During her first scrutiny session as Cabinet Secretary last week, which focused in particular on the ALN and curriculum reforms, and during a subsequent questioning session in the Senedd, she stated time and time again that she was listening. And whilst I appreciate that she has only been in the role for a short few weeks, that listening must also lead to action being taken to support this vitally important sector. Otherwise we risk sitting idly by and risk a generation being failed.

We also risk failing Wales, as our education system creates the workforce of the future. The research undertaken in our further and higher education institutions offer solutions for many different sectors as well as to the challenges we face in a whole myriad of different areas such as health, poverty and climate change.

As the Cabinet Secretary sets out her education priorities in the Senedd today, Plaid Cymru will demand decisive action from this Government to finally get to grips with the crisis that faces the education sector at all levels.

For us in Plaid Cymru, many of these issues are symptomatic of unfair funding. Yes, we know there is no magic money tree – particularly in the absence of a UK Government willing to give Wales its fair share of funding. But there is no more urgent priority than our children’s education and future.

Increased funding for our schools would see more staff share the workload and will ultimately improve working conditions, making teaching the attractive profession it was once was and attract more to study their PGCE. The result would undoubtedly be a better education for our children.

Similarly, we need a sustainable funding model for our universities, and for the UK Government to ensure that universities are also able to fully benefit from post-EU funding.

Recent reports from a number of Welsh universities about their fragile financial positions did not come out of thin air – it is a failure to act despite warnings over several years.


Universities contribute so much to the local economy, and also train the next generation of teachers. If the Government is serious about improving the state of education in Wales, then they must urgently review funding for universities and put pressure on the UK Government to expand the criteria for post-EU funding.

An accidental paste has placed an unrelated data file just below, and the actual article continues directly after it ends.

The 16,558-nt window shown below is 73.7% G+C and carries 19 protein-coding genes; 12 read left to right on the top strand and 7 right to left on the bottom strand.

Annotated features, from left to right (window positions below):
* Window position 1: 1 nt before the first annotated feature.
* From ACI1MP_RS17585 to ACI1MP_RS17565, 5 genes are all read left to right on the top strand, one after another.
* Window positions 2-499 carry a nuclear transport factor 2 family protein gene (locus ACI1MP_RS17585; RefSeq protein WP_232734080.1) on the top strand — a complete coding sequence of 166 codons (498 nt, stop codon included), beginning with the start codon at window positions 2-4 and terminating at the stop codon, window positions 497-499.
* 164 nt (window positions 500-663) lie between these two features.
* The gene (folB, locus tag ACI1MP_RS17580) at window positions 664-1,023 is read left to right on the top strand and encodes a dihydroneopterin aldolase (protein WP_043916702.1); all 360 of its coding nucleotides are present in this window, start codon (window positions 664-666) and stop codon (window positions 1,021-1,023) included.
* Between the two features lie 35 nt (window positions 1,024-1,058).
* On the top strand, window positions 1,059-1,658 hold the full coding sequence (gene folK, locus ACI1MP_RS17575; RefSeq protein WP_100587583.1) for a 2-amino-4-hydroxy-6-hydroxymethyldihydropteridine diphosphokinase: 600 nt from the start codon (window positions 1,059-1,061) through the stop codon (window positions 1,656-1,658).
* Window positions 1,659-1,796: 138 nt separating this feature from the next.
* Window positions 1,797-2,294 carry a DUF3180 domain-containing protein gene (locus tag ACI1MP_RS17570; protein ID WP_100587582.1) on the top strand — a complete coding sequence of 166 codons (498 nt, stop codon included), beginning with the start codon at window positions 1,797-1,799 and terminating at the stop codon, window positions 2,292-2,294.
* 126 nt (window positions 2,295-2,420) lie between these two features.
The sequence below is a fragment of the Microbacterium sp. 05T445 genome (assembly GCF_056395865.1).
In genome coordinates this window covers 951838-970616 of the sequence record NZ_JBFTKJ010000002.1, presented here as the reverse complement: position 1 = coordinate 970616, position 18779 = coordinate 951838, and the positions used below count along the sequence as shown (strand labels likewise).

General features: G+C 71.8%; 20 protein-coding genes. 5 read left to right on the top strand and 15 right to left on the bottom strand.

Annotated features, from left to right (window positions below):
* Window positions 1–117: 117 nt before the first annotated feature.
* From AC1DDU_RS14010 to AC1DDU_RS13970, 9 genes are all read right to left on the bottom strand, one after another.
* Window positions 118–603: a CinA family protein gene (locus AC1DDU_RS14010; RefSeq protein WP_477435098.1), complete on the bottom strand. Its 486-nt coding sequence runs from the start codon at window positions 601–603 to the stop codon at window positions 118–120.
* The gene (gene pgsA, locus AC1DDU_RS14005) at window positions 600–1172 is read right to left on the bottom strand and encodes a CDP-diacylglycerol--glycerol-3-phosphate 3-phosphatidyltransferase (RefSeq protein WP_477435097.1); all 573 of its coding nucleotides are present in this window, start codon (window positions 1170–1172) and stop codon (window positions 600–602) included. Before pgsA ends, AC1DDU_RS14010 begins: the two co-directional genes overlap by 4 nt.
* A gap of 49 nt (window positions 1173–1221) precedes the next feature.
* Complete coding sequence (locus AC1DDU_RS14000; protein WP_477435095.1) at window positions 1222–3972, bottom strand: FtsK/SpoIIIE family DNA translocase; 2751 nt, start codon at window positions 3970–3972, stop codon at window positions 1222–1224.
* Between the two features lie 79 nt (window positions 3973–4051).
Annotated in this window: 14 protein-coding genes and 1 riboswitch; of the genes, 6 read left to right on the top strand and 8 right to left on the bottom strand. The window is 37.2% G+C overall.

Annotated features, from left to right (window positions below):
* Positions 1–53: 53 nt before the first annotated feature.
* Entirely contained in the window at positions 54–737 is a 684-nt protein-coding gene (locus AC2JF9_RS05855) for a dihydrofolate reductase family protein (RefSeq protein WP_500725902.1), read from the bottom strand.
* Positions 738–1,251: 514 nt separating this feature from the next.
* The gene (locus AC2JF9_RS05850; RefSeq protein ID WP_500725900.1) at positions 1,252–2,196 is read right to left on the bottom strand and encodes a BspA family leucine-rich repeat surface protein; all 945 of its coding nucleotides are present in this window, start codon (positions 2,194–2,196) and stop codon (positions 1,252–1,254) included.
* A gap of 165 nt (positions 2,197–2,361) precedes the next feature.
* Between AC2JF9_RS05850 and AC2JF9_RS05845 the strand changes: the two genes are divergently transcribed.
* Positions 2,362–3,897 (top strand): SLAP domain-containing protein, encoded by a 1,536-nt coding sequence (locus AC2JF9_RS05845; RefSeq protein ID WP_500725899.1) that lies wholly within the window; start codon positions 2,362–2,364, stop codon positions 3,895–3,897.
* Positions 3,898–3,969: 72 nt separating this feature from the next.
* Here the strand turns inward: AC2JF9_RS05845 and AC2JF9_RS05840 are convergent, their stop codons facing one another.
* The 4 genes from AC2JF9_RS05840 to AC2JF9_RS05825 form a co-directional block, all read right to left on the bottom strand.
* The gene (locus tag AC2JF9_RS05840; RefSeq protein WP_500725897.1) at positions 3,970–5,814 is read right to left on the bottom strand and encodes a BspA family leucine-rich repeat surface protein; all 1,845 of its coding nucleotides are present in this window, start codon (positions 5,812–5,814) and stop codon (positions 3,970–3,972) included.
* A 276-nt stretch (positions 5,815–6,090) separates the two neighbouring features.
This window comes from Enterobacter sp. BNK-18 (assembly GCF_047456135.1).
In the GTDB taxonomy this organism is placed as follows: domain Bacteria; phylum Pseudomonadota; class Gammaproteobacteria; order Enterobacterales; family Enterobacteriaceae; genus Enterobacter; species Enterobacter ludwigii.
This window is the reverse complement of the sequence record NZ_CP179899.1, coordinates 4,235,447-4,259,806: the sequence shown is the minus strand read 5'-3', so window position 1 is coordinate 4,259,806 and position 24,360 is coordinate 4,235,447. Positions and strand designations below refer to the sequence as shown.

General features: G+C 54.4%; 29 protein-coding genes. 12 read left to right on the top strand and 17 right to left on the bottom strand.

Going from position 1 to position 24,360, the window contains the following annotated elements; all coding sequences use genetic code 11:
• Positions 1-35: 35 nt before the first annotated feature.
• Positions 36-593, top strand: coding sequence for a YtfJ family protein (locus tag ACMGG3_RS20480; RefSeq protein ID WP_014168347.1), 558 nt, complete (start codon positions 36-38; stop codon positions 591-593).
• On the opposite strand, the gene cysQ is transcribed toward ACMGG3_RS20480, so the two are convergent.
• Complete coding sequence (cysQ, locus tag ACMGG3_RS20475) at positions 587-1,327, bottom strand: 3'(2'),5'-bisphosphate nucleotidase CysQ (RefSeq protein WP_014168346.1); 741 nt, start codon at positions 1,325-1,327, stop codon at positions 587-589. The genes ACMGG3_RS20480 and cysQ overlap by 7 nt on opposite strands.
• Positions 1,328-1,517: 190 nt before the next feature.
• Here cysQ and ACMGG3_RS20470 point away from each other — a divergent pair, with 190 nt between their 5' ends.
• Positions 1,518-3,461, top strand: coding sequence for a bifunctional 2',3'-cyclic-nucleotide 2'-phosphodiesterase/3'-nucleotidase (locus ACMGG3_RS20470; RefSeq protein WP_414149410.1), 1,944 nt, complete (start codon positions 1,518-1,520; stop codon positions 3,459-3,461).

One thing is clear – we need urgent action from the Labour Welsh Government. The time is up for just listening.

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1 day ago

There is a ‘magic money tree’. It’s called Indy. We grow our economy and earn more. I thought Plaid would know this.

1 day ago

I’ve been calling for years to hold back on the new curriculum. Now we’re careering forwards into a new set of GCSE’s. The teaching profession is on its knees. The most effective immediate changes that need to be made are to cut contact hours, improve training and restore wages in real terms. Then we can talk about sorting out the mess of a new curriculum and putting the new GCSE’s on hold till that’s been sorted. Then we need a grown up conversation about vocational training. Be great too if the people involved in education reform could start treating it… Read more »

1 hour ago

I’m shocked, shocked, that Plaid have worked out that the solution to the issue is to spend more money. The problem is, they’ve already spent the fictional headroom they’ve made up ten times over, with plenty of promises to farmers, the economy, the NHS, and pretty much everywhere else that involves public money. The second that the UKG tells them to take a hike, then they no longer have anything of substance to offer. They will be forced to make the exact same decisons they are currently decrying. When everything is a priority, nothing is. Unless they are willing to… Read more »